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Cleveland Conversations: Chase Properties is ‘extremely disciplined’ in buying properties, CEO says

Mar 30, 2021, 6:38pm EDT



Chase Properties Ltd. in Beachwood, Ohio, invests in open-air retail centers with stable retail tenants in smaller markets across the Midwest and southern United States.

It’s not the sexiest real estate approach, but it has yielded steady returns for investors, especially during the pandemic, which has spelled disaster for so many retailers.

Chase Properties acquired Shops on the Circle in Dothan, Alabama, in November, the latest in a series of similar transactions made with money raised from high-net-worth investors and family offices in Northeast Ohio.

The Beachwood firm also broke ground in October for a 50,000-square-foot addition for its cold-storage warehouse and distribution center in Solon, Ohio.

Co-CEO Yoel Mayerfeld talked with me about how his company does retail real estate deals, especially during a pandemic. This interview has been edited for clarity and brevity.

What is Chase Properties’ strategy for investing in open-air retail centers?

Our strategy is to invest in stable retailers in secondary markets, which often are 30 to 50 miles away from the nearest retail market. These isolated markets are under-appreciated so they are mispriced compared to their risk.

We are extremely disciplined in our approach to buying properties. We don’t overreach by paying more for a property than we think it’s worth. One of the things investors like about us is that we have significant skin in the game. We are significant investors in each of our funds.

Because part of our strategy is to buy the best center in secondary markets, when we do have vacancies, we are typically the first place a retailer wants to be in that market. That gives us somewhat of a monopolistic position in the markets we invest in. Ours is a contrarian approach that has enabled us to be a successful investor in this space.

What’s your firm’s secret sauce when it comes to choosing an open-air center in which to invest?

It’s our retailer relationships. We earn a solid return because we’re proactive managers, and we have a conservative leverage strategy, but cultivating relationships with stable retailers helps us understand and manage the risk in the centers we own or want to acquire. We also cultivate relationships with the best commercial real estate brokers. But a high-performing retailer is what first gets us excited about any shopping center we look at.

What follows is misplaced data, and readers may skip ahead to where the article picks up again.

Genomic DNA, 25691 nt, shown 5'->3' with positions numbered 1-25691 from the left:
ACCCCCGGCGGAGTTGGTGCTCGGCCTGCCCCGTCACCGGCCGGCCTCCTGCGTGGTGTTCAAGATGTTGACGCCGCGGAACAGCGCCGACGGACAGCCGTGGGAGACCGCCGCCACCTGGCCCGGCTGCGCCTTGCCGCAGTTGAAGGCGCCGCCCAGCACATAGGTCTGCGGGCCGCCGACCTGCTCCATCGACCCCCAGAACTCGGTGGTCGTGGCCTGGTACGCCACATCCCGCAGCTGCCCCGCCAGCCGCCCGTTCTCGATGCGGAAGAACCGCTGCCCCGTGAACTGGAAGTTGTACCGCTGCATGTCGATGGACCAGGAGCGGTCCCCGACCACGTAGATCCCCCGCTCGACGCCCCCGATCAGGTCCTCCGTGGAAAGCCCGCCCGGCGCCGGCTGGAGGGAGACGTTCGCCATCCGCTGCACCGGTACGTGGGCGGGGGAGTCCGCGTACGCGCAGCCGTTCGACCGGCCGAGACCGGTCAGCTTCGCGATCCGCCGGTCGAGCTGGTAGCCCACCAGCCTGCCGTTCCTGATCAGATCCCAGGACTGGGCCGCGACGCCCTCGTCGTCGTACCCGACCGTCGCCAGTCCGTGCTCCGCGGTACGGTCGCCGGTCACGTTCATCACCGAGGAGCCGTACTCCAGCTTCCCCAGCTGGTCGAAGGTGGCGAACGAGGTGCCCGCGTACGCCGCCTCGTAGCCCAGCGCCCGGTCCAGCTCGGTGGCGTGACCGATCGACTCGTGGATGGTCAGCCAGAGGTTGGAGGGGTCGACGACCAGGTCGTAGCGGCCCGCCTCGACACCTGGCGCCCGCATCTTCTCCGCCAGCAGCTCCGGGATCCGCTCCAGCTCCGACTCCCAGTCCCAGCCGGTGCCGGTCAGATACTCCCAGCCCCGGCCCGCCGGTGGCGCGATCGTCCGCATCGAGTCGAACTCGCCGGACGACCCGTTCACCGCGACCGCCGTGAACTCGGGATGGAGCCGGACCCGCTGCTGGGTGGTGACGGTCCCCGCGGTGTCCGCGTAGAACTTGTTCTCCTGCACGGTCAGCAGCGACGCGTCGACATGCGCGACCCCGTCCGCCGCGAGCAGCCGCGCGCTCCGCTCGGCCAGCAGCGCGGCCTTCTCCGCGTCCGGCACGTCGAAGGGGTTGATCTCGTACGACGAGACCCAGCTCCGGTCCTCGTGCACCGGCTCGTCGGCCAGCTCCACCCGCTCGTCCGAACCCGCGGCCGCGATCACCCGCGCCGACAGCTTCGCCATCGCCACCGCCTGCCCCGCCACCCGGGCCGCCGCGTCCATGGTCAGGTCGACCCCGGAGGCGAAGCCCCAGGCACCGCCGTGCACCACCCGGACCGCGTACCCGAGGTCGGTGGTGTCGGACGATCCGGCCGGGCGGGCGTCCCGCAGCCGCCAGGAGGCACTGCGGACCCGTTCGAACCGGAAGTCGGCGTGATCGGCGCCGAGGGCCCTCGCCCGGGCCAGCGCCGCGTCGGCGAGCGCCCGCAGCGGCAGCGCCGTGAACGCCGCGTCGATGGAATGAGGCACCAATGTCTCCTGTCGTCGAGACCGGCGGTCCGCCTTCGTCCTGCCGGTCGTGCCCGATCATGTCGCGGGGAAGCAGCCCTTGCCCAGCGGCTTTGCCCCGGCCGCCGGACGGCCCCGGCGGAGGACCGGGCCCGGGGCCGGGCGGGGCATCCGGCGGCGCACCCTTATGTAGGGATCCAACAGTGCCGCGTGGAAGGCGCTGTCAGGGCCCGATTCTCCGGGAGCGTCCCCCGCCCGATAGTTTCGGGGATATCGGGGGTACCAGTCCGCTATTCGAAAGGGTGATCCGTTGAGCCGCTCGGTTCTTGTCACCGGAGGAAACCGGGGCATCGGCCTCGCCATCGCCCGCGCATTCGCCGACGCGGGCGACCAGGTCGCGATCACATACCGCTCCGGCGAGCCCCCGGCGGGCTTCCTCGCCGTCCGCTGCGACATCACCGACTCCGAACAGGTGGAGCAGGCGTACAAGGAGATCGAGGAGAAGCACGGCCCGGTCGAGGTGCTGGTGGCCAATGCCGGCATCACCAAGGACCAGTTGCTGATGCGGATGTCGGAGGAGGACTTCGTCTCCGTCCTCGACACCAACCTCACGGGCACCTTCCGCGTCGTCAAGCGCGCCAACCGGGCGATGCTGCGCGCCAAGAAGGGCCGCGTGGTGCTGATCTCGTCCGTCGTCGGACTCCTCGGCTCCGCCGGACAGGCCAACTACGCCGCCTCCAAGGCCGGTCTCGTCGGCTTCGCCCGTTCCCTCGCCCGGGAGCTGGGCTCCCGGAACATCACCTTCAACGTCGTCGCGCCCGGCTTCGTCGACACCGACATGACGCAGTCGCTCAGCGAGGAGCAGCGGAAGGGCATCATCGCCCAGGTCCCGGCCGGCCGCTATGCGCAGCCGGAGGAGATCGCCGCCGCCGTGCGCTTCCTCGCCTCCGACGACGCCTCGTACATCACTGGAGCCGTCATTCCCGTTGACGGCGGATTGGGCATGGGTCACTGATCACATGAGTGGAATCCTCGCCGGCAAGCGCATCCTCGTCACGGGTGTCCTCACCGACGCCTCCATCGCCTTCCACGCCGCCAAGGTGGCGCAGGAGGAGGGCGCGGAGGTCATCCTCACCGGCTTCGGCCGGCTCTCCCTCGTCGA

How do you know when it’s time to sell a retail center?

We’re selling a retail center in Stillwater, a suburb of Minneapolis. It’s a great market, but it’s not quite as isolated as our other markets. We think having a more local owner is probably right for that property. We’re not geographically close to the property, so it’s less efficient for us to manage.

What strategies have you seen winning retailers adopt during the pandemic?

Buying online and picking up at a brick-and-mortar store has been huge. Many of our tenants’ sales have been stable or even increased during the pandemic because of their adaptability and distribution-like capabilities. The other significant part is inventory management that comes through technology enables retailers to more efficiently move merchandise.

Target, which is a tenant of ours, recently said more than 90% of its online order fulfillment is coming from its stores. Even more striking is how much cheaper it is for the company to fulfill orders from its stores than from its distribution centers.

We’re also finding that drive-throughs are becoming increasingly important to our retailers, like Starbucks. The pandemic expedited this trend. This is a reflection of how important convenience is to consumers. Winning retailers try to make shopping as frictionless and easy as possible. That’s why we feel comfortable continuing to invest in this space — there’s going to continue to be a need for a physical location.

How do you raise money for your investment funds?

We have a long track record of consistently returning 8% to 9% on investment, so we’ve been able to grow strictly on referral. By connecting with operators that have boots on the ground like we do, our investors pay lower fees. We’re currently in the midst of our fourth fund.


Yoel Mayerfeld